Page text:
Wood as a tendency to build up and hold static electricity. So you should REALLY take the time and the effort to properly ground your hardware.
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Old 11-30-2005, 02:35 AM   #5
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I've seen other models made of wood and most start with the innards of an existing steel case. They use the metal for mounting the internal hardware. If you can scrounge up an old Gateway it would be helpful. Just strip all the excess off and use the mounting hardware from it as a start. You wouldn't have to keep the entire frame but having the motherboard tray, the 5 1/4 and 3.5 bays for mounting would sure help. Just throwing some ideas your way. Best of luck!
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Old 11-30-2005, 11:15 AM   #6
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WOW! best of luck man.

Are you going to stain it?

You should also look into specialty woods. There is this one type that ill look up the name for you later that you can find in hobby shops that breaths a lil easier that you could use on the front for bay drives and such.

It would be pimp if you could build the thing with little-no outside metal parts from other cases.
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Old 12-01-2005, 06:09 PM   #7
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I was talking to my electronics professor today about building a custom computer case and asked him if he knew of a good place to pick a plunger or pushbutton switch up. Well he dug around some extra parts and gave me a plunger switch. the button itself sits inside of a round metal casing and the casing, by design, would sit on the mounting surface. It would protrude about a half inch above the surface, unless mounted deeper within the material. The button is black and the metal looks to me to be an unpolished aluminum. The button and casing are about an inch wide, but the force needed to push it would seem a bit much for a pc. If mounted on a thicker surface it'd work just fine. I'll post a pic of the included paperwork shortly.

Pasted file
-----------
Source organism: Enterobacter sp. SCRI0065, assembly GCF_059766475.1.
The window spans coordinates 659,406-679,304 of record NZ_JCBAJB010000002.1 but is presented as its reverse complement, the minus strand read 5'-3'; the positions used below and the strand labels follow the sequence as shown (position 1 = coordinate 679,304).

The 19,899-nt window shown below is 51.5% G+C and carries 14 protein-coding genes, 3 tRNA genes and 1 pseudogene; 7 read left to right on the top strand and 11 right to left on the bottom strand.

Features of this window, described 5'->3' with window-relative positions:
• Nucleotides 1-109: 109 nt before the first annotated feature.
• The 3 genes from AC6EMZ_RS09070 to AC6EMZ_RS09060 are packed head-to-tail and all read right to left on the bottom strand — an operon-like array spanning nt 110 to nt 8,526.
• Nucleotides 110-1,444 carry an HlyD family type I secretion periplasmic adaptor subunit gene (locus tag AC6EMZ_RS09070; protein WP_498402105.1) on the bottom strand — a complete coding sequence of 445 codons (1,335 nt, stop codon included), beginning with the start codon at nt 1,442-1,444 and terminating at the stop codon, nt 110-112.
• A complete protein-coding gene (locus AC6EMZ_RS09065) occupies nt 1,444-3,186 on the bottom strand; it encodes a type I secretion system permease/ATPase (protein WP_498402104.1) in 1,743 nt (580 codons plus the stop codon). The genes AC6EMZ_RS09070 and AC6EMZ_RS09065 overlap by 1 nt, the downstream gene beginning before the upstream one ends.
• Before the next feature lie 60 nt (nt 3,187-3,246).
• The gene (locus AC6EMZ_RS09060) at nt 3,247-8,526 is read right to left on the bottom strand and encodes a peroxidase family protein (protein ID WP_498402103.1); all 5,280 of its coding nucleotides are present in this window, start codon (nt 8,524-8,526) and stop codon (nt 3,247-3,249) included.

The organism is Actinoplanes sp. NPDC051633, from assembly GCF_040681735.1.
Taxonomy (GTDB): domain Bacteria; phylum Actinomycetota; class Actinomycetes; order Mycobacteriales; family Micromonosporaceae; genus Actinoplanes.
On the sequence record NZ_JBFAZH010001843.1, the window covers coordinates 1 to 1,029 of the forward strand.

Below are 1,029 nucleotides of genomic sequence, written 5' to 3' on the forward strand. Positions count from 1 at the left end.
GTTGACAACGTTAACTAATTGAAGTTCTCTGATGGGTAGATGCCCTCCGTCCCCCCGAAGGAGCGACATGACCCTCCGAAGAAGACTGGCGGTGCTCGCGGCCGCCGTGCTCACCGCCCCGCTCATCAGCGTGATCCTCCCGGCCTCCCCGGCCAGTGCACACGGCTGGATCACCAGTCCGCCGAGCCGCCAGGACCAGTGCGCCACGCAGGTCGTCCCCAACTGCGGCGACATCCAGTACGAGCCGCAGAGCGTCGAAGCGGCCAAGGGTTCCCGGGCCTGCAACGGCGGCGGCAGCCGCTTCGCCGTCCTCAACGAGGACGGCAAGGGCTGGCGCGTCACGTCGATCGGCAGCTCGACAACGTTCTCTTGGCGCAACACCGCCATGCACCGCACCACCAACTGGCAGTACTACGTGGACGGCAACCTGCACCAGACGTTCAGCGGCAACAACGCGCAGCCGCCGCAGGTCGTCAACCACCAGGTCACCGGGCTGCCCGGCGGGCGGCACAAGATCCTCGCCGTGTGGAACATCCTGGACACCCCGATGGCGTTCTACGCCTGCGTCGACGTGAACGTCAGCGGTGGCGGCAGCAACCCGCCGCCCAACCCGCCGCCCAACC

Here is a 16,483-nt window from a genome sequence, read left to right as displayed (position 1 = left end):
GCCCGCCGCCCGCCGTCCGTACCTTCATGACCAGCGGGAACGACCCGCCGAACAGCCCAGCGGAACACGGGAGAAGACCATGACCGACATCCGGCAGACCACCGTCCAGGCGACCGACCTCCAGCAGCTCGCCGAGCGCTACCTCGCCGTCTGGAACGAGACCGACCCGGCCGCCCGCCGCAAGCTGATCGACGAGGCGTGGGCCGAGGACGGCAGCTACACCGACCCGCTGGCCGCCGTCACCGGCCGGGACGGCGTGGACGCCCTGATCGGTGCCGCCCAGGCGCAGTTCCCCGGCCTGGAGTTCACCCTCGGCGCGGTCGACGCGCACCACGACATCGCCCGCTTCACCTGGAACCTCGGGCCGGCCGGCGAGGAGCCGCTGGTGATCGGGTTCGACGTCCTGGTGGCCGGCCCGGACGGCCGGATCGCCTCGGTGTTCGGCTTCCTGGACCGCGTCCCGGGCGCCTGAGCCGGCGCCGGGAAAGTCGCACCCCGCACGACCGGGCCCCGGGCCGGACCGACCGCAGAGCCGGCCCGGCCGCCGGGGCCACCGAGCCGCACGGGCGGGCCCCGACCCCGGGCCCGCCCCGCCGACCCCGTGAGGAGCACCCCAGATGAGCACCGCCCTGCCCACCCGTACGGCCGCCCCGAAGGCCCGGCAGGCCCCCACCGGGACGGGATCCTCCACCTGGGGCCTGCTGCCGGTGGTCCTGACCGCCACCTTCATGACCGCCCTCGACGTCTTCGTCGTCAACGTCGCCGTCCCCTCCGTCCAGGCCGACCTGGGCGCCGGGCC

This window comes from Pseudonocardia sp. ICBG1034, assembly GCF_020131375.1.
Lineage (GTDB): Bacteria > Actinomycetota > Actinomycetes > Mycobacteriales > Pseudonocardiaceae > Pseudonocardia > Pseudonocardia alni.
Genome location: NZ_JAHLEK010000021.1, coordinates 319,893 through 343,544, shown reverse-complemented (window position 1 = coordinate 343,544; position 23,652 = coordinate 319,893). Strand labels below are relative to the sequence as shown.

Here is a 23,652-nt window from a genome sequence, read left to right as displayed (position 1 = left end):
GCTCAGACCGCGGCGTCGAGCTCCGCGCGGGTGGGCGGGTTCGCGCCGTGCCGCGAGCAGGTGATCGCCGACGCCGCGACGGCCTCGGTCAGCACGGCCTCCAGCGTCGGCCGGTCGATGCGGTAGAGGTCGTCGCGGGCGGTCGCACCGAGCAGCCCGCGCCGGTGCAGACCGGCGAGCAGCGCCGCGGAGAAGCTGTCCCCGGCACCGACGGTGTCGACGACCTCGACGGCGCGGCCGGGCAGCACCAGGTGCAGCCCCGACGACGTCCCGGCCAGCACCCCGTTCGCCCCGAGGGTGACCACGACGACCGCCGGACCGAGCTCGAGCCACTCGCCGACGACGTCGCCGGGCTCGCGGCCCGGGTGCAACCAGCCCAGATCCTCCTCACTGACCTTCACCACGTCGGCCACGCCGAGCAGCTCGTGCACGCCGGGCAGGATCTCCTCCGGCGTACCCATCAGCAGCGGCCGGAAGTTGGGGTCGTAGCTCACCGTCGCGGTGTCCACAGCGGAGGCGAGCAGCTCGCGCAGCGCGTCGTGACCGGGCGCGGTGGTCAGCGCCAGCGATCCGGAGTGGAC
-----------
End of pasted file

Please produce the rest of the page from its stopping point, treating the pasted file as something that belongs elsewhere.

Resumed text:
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Old 12-01-2005, 06:15 PM   #8
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Like Jakal said, it's easiest to start with a frame and build up. It's almost necessary for the motherboard tray and PCI slots. Someone on PimpRig did a case of wood and they posted a worklog but I could not find it. I think tigerdirect has some cheap pressed steel cases for less than $20. It would be a good place to start.
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Old 12-01-2005, 07:15 PM   #9
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hmmmmm i have an old dell case that I will go and try to strip